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#Maldives: Military intervention in political wars ... opening new options for military leaders?

Male', Maldives.
This week's military intervention in civic affairs is no small matter. Even leaving aside the subjugation of the judiciary to military and police might, the active participation of the military in the Nasheed administrations political wars with political opponents will have caused alarm amongst the more thinking Maldivian voter base.

Maldives Defence Minister Tholhath Ibrahim (DIK) said last night, that the military's arbitrary arrest of Senior Judge Abdulla Mohamed was to protect national security and maintain public peace.

Reading from a written statement, Minister Tholhath stated on the state television network MNBC1 that the military had acted upon a request from Home Minister Hassan Afeef for military assistance to secure the detention of Judge Abdulla. Judge Abdulla's whereabouts and the state of his health are unknown from the time of his incarceration by the military on January 16, 2012.

Military actions cannot be merely dismissed as Minister Tholhath blindly following his crony Nasheed's bidding, given the Maldives military is led by a hitherto respected national hero, Lt. Gen. Moosa Jaleel. Lt. Gen. Jaleel, supported by an educated cadre of military officers trained at top military centres in the US, Europe and India, has until the recent past maintained the integrity of the military within its legal bounds. The first violation of the law by the military was in 2010 with the arbitrary arrest of opposition leaders Abdulla Yaameen and Gasim Ibrahim. At the time, the Defence Minister was Ameen Faisal, a frontline MDP leader with a history of violation of the military rules, ethics and codes of conduct.

After a period of quiescence, the military again crossed its legal boundaries with the historic civic protest in Male' on December 23, 2011. An estimated 20,000+ civilians gathered at Victory Square that day to protest against President Nasheed and his corrupt government. The military leapt to the forefront in the run up to the December 23rd protest, issuing a written and verbal threat to all media that those which were seen as acting against national security would be closed down. This was followed by verbal threats to media by Defence Minister Tholhath (who hails from the MDP clan DIK and is the younger brother of Nasheed's inner circle member, ex-Finance Minister Ali Hashim) and by Chief of Defence Forces Lt. Gen. Moosa Jaleel.

In reality, Minister Tholhath himself is a ex-military officer highly respected amongst military servicemen. Minister Tholhath resigned from military service in political opposition to then President Maumoon Abdul Gayoom. With Tholhath Ibrahim's political aspirations, he will will no doubt have played an influential role in convincing career servicemen such as Lt. Gen. Moosa Jaleel to act against the constitution and laws as he did on January 16th, 2012.

Jaleel, although a decorated hero who defended the country against Tamil Tigers led by Nasheed's uncle Sikka Ahmed Ismail (Bodu Sikka), will undoubtedly be indebted to President Nasheed for elevating him up from the officer ranks to head the Maldivian military. Insiders report that Jaleel's cooperation and active participation in Nasheed's machinations are based on his career ambitions. Such reports are lent credence by the well known fact that Nasheed's crony, Roy Jayasundhura (a man of Tamil descent), has been waiting in the military wings since Nasheed's first day as President, to take over from Jaleel. Anyone in such a position would no doubt feel the gentle sway of the Sword of Damocles above their heads, were they to put one foot outside the arbitrary line drawn by the Commander in Chief, Nasheed.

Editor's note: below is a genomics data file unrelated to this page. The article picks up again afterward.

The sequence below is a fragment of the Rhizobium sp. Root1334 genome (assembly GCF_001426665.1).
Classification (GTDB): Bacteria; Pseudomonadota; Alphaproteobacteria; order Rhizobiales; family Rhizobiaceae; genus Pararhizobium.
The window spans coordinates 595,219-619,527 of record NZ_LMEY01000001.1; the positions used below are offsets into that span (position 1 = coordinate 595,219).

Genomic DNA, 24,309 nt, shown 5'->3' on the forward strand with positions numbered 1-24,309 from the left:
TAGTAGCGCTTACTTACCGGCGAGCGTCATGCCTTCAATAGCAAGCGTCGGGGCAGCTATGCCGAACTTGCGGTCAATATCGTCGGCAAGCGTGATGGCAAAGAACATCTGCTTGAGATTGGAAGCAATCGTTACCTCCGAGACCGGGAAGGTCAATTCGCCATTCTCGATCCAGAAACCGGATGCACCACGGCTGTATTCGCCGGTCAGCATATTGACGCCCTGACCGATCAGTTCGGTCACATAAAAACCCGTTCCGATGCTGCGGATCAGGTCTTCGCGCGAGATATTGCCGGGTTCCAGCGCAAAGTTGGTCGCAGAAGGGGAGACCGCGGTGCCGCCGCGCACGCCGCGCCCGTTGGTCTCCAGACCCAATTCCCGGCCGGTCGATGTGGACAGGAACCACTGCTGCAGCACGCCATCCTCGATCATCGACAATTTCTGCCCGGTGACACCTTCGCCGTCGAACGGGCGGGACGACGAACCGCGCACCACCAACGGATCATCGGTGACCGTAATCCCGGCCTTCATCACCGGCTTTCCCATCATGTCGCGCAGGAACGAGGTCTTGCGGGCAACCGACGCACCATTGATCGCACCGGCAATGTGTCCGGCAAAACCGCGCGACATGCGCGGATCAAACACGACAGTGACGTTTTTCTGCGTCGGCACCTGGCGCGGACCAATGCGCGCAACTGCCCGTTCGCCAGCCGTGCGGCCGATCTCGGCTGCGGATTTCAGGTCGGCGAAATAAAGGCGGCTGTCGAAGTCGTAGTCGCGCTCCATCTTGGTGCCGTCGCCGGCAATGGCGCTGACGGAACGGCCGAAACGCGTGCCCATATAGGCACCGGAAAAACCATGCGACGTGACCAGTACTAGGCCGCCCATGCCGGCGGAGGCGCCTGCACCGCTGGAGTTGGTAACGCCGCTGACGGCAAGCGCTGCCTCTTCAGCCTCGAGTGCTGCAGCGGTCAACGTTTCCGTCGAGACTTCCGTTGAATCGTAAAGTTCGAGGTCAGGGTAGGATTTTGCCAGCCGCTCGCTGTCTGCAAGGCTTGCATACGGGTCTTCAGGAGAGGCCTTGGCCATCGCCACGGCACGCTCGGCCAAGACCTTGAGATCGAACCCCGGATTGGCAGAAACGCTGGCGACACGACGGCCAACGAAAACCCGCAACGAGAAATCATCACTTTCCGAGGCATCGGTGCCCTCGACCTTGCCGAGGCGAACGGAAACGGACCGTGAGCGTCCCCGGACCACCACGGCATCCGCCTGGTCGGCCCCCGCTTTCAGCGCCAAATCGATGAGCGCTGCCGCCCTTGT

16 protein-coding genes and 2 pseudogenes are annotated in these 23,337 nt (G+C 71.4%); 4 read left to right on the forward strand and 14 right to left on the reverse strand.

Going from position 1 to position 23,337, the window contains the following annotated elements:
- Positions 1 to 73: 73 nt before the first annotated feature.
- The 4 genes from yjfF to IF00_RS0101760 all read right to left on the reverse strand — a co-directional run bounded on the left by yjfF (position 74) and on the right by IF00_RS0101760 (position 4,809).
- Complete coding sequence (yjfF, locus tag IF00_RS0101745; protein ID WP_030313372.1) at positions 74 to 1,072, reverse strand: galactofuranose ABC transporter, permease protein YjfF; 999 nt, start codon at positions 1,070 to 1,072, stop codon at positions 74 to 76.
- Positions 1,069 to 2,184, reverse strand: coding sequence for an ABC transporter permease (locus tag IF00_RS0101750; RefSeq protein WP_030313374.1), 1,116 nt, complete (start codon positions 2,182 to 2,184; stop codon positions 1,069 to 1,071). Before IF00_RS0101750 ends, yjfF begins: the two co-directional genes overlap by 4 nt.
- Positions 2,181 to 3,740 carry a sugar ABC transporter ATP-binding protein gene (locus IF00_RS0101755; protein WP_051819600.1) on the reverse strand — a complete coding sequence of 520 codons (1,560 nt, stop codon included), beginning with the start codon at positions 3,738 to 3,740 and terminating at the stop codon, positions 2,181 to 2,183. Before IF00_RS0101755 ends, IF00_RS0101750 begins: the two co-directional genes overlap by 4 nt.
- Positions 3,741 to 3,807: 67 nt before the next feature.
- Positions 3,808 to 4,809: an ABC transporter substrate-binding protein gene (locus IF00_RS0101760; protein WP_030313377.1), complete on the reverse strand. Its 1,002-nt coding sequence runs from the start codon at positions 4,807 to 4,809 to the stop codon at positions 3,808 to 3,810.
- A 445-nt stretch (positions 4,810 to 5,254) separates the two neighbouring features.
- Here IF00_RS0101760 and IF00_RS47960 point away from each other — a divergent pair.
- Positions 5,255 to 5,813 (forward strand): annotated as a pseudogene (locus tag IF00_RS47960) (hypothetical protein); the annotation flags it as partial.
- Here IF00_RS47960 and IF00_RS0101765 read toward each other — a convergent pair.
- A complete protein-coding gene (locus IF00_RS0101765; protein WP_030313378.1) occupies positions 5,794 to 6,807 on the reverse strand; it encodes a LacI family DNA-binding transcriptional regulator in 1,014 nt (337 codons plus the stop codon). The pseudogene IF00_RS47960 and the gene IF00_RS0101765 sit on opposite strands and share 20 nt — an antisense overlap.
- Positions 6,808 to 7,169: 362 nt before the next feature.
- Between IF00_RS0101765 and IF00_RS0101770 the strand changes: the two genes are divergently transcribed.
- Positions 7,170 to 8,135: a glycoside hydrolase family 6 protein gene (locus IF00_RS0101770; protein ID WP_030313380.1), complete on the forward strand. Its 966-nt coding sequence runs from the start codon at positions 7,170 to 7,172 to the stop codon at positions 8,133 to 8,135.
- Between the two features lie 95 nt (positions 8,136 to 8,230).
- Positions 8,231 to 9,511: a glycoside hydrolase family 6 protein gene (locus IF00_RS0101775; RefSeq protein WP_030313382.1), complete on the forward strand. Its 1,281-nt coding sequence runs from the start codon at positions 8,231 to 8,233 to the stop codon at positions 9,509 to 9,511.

For Jaleel, a career servicemen, the options are few, if not wholly lacking. The same holds for the top military leadership. The country's political and social structure does not give much opportunity for a retired serviceman to enjoy the style and privileges he/she enjoyed in active service. Nor does retirement hold much thrill, especially for one who has tasted the reins of power as Chief of Defence Forces.

The military top command's recent step outside their legal boundaries, be it as blind following of orders from the Commander-in-Chief or any other reason, leave them little choice except to continue forward. Their arrest of a senior judge is a violation of all military rules and has propelled Maldives into international limelight. The Prosecutor General has added his weight to the national and international condemnation of the Maldives military, vowing to prosecute all individuals and institutions responsible for this overturning of the constitution.

What remains for the military top brass is to either proceed forward hand in hand with President Nasheed and Tholhath Ibrahim, or to take matters into their own hands. The latter is an option that several other military leaders in the Asian region have taken, a fact that President Nasheed and even his political opponents would be cognizant of.

The Maldivian military in past history have hatched up such plots, witness the plot hatched by Ameen Faisal (then QRF Leader) and his compatriots in 1988. Although Moosa Jaleel stood on the legal side in that military battle, today he may not be.

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